Info & Resources

St. Vincent and the Grenadines

Written by Staff Writer

Country Overview:
Resistance by native Caribs prevented colonization on St. Vincent until 1719. Disputed between France and the United Kingdom for most of the 18th century, the island was ceded to the latter in 1783. Between 1960 and 1962, Saint Vincent and the Grenadines was a separate administrative unit of the Federation of the West Indies. Autonomy was granted in 1969 and independence in 1979.

Caribbean, islands between the Caribbean Sea and North Atlantic Ocean, north of Trinidad and Tobago
Geographic coordinates:
13 15 N, 61 12 W

Total: 389 sq km (Saint Vincent 344 sq km) , land: 389 sq km, water: 0 sq km

Area – Comparative:
Twice the size of Washington, DC

Land boundaries:
0 km

84 km

Tropical; little seasonal temperature variation; rainy season (May to November)

Volcanic, mountainous

Elevation extremes:
Caribbean Sea 0 m

Highest Point:
La Soufriere 1,234 m

Natural Resources:
Hydropower, cropland

118,432 (July 2008 est.)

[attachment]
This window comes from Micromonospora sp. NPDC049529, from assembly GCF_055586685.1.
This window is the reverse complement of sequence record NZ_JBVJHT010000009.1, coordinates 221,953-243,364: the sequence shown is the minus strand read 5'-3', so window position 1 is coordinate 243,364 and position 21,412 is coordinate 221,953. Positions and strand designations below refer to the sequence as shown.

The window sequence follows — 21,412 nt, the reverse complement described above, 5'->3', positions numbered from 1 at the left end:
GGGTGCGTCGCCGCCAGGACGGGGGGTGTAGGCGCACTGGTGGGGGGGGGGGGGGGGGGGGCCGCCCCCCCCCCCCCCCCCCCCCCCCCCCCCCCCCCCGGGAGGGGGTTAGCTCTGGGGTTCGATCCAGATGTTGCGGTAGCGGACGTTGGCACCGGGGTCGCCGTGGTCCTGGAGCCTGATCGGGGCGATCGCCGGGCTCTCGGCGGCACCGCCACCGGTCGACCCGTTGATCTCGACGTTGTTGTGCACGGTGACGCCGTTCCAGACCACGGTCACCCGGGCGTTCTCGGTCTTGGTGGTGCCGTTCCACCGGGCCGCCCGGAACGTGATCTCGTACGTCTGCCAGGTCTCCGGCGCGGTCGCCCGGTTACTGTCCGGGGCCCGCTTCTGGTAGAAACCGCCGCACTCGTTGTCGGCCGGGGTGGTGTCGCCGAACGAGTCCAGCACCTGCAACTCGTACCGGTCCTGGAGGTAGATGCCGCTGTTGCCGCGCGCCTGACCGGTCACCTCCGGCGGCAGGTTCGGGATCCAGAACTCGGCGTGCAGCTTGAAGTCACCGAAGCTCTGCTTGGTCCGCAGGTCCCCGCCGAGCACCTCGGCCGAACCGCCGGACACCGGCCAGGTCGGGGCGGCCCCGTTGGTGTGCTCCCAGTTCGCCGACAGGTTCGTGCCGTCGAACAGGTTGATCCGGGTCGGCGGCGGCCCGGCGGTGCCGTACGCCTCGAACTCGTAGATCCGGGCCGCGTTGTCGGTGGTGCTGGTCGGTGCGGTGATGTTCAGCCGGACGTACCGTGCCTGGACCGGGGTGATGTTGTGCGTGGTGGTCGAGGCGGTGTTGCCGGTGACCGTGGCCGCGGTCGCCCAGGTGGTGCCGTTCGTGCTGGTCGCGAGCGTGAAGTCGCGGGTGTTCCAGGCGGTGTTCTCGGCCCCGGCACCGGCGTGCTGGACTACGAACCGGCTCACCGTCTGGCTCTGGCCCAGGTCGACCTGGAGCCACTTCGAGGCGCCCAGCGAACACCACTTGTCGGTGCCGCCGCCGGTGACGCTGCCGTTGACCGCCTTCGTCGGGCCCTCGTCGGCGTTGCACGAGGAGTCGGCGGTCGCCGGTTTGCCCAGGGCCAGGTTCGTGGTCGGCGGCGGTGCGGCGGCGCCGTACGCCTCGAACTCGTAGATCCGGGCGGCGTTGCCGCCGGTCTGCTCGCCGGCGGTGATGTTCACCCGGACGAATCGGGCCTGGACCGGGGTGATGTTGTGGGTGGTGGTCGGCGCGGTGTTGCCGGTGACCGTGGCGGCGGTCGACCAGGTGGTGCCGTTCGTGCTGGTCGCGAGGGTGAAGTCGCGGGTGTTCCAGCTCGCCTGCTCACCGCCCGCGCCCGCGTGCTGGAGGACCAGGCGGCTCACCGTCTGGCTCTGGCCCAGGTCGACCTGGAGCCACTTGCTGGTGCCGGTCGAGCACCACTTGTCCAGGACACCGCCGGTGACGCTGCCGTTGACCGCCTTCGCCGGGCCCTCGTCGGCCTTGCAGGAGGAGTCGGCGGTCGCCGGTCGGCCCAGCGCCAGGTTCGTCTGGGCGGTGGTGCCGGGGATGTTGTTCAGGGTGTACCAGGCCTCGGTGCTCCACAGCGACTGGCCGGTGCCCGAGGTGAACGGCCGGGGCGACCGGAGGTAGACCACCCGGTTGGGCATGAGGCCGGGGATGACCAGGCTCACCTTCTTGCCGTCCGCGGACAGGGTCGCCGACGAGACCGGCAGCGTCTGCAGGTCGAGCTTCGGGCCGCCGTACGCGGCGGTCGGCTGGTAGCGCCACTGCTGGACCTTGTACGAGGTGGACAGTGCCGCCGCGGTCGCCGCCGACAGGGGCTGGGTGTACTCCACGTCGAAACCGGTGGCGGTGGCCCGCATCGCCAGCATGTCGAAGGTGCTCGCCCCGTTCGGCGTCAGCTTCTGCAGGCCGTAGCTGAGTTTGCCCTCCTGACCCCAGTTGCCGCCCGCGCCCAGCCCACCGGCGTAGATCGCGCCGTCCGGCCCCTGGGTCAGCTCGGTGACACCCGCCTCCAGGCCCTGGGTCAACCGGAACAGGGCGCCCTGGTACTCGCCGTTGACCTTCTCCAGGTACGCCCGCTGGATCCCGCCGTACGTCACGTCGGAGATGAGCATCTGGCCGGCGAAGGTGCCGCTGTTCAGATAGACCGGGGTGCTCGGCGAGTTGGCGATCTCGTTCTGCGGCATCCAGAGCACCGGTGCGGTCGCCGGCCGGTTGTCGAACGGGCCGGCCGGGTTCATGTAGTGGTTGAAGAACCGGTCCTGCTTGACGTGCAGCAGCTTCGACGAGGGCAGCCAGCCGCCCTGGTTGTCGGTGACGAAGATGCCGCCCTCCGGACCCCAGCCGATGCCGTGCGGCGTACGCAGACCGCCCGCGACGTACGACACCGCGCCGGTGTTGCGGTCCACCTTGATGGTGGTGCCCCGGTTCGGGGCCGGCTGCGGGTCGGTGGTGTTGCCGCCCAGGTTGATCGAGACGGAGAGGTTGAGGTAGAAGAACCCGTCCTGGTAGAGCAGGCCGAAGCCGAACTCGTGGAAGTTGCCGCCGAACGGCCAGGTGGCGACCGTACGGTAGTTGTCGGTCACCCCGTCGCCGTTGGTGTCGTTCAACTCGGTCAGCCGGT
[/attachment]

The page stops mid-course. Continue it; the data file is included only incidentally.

Saint Vincentian(s) or Vincentian(s)

Saint Vincentian or Vincentian

Ethnic groups:
Black 66%, mixed 19%, East Indian 6%, European 4%, Carib Amerindian 2%, other 3%

Anglican 47%, Methodist 28%, Roman Catholic 13%, other (includes Hindu, Seventh – day Adventist, other Protestant) 12%

English, French patois

Country Name:
Saint Vincent and the Grenadines

Government Type:
Parliamentary democracy

Capital Name:

27 October 1979 (from UK)

National Holiday:
Independence Day, 27 October (1979)

27 October 1979

Legal System:
Based on English common law; has not accepted compulsory ICJ jurisdiction

Executive Branch:
Chief of state: Queen ELIZABETH II (since 6 February 1952); represented by Governor General Sir Fredrick Nathaniel BALLANTYNE (since 2 September 2002)

Head of Government:
Prime Minister Ralph E. GONSALVES (since 29 March 2001)

Cabinet appointed by the governor general on the advice of the prime minister

The monarch is hereditary; the governor general is appointed by the monarch; following legislative elections, the leader of the majority party is usually appointed prime minister by the governor general; deputy prime minister appointed by the governor general on the advice of the prime minister

About the author

Staff Writer